Another orbit around the sun and here we are again: back where we started but spun about — changed, and perhaps deranged. Henry Segerman, a British American mathematician and mathematical artist at Oklahoma State University in the US, has invented just the puzzle for this disorienting annual event: Continental Drift, a 3D sliding puzzle. The underlying geometric concept is holonomy: when you travel a loop on a curved surface and return to the starting point, you arrive somewhat turned around, rotated, perhaps by 180 degrees.
“Take a mathematical idea, can you make it real?” — this question, Segerman said, is what motivates his inventions.
He is keen on visualising mathematics, whether with 3D printing (he has written a book on the subject) or through non-Euclidean virtual reality experiences. But Segerman has aphantasia, an inability to construct mental pictures, or “visually hallucinate images at will”, as he puts it. This might explain his passion for making concrete pictures, especially the impressive collection he produced in 2022.
Continental Drift is Earth in miniature, mapped onto a truncated icosahedron — a soccer ball — with its regular patchwork of 12 pentagonal faces and 20 hexagonal faces.
The conceptual inspiration was a Victorian craze: the classic 15 Puzzle, wherein square tiles numbered 1 to 15 are scrambled on a 4-by-4 grid, with one square left empty; you solve the puzzle by simply sliding tiles around into numerical order.
In Continental Drift, a spherical version of the 15 Puzzle, it’s the hexagonal tiles that are scrambled. (The pentagonal ones are recessed and remain stationary.) “One of the hexagons, this one in the South Pacific, comes out,” Segerman explains on his YouTube channel. “We can then activate the San Andreas fault and slide California south into the ocean. And we can keep going, mixing up all of the continents.”
Holonomy happens when a tile travels a full loop along the curved surface of the puzzle: slide the tile featuring, say, Greenland all the way around the perimeter of a single pentagonal tile — perhaps the tile featuring the North Atlantic. After a complete loop, the Greenlanders return to their starting position rotated by 60 degrees. If the loop encompasses two adjacent pentagons, then the tile returns to the starting point rotated 120 degrees. And so on.
Segerman’s more formal investigations are in topology, the study of geometric objects without regard for lengths or angles. “All you have left is how things are connected together — how many holes a thing has, and so on,” he said.
“Henry is a mathematician who also likes making,” said his younger brother and sometime collaborator, Will Segerman. Will Segerman, who lives in Manchester, England, is a maker who likes mathematical shapes; he studied fine art and now designs and manufactures escape-room puzzles. Together, the brothers’ creative process is to ask of everything, “But what if…?” Whenever Henry Segerman mentions a new project, it is invariably “very, very clever” said Will Segerman, who nonetheless looks to poke holes.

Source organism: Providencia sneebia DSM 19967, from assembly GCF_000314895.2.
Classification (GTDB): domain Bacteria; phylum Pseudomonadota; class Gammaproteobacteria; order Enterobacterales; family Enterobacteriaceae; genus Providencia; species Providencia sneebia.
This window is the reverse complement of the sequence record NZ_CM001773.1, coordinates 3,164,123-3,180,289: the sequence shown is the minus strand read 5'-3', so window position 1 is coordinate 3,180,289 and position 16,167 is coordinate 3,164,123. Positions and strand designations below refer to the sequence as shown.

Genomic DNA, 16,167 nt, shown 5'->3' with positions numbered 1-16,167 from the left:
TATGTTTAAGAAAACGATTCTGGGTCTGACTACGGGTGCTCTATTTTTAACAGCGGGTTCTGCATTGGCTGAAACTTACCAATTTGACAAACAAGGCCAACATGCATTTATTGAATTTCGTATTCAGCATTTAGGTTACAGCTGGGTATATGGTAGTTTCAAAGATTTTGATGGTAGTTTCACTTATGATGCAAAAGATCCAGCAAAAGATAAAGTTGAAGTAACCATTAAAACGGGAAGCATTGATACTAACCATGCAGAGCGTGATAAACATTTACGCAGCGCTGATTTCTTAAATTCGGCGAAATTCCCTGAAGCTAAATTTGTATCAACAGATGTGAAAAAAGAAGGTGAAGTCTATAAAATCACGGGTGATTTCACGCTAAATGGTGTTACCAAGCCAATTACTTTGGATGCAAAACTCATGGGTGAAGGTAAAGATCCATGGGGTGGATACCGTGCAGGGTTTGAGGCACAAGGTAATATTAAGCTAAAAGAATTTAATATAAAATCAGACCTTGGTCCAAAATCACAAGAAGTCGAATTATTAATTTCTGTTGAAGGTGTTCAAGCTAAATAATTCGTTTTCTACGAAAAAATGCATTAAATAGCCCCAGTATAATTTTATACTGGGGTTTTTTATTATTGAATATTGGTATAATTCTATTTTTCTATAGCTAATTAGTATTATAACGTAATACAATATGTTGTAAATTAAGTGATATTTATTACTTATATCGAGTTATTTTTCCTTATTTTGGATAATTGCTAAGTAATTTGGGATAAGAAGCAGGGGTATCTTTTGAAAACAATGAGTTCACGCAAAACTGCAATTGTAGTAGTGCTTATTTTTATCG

A few years ago, Henry Segerman demonstrated Extensors: a construction kit for making extending mechanisms from scissor-like hinged parts. They added an activator handle on one end and a four-pronged claw on the other. The result, which made its debut in April this year, was the Grabber Mechanism — the patent is still pending.
Sabetta Matsumoto, an applied mathematician at the Georgia Institute of Technology, US, and Segerman’s partner, gave input into the contraption’s development and came up with the name Extensor.
Also consider the Countdown d24, a 24-sided die that is the latest invention to emerge from the Dice Lab, a business partnership Segermanhas with Robert Fathauer, a mathematical artist and puzzle designer in Apache Junction in Arizona in the US. The Countdown d24 is used to keep track of points, such as in the card game Magic: The Gathering.
One problem with some countdown dice, which often come in the shape of an icosahedron with 20 triangular sides, is that the numerical path around the shape doesn’t follow a consistent pattern, which leaves you fumbling around to find the number you are looking for.
The Countdown d24 overcomes this problem by instead being a sphericon, fashioned from a triple-cone shape, much like an awkwardly shaped football which is then cut up, twisted about and then glued back together
Continental Drift is not Segerman’s first time around the holonomy block. Last year, he made the dodecahedral holonomy maze and more recently the Helix Cube Puzzle. His holonomy craze started with riffs on the 15 Puzzle that predated Continental Drift. He added hinges so the tiles can rotate as they slide, producing the 15+4 Puzzle and then the Hyperbolic 29 Puzzle.
“Just looking at this puzzle activates my fight-or-flight response,” a YouTube commenter wrote of the Hyperbolic 29 Puzzle. Segerman’sfriend Rick Rubenstein, a former professional juggler and a semi-retired software engineer in Sunnyvale, California, US, followed up that comment with the pithy: “Henry Segerman, Mad Genius.”
Rubenstein got to know Segermanas a fellow recreational juggler at Stanford University in the US. Segerman can stably juggle five balls, and he is prone to taking 100-catchwork breaks.
“He’s actually a very sensible guy with a slightly non-Euclidean sense of humour,” Rubenstein said.